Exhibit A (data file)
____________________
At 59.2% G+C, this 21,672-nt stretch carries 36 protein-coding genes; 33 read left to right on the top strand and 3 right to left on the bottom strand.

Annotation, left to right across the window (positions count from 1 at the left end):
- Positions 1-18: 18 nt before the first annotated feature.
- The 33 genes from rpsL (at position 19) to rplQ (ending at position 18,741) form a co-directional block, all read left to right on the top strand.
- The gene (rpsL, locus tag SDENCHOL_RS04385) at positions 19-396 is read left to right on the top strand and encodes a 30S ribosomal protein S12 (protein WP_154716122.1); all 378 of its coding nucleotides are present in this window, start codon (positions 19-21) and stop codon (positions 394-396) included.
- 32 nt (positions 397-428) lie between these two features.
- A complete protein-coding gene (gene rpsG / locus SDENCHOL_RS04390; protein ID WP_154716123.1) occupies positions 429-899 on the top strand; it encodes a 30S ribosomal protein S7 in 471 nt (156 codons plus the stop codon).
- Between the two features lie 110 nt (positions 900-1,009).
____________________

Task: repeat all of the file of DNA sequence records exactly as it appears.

At 59.2% G+C, this 21,672-nt stretch carries 36 protein-coding genes; 33 read left to right on the top strand and 3 right to left on the bottom strand.

Annotation, left to right across the window (positions count from 1 at the left end):
- Positions 1-18: 18 nt before the first annotated feature.
- The 33 genes from rpsL (at position 19) to rplQ (ending at position 18,741) form a co-directional block, all read left to right on the top strand.
- The gene (rpsL, locus tag SDENCHOL_RS04385) at positions 19-396 is read left to right on the top strand and encodes a 30S ribosomal protein S12 (protein WP_154716122.1); all 378 of its coding nucleotides are present in this window, start codon (positions 19-21) and stop codon (positions 394-396) included.
- 32 nt (positions 397-428) lie between these two features.
- A complete protein-coding gene (gene rpsG / locus SDENCHOL_RS04390; protein ID WP_154716123.1) occupies positions 429-899 on the top strand; it encodes a 30S ribosomal protein S7 in 471 nt (156 codons plus the stop codon).
- Between the two features lie 110 nt (positions 900-1,009).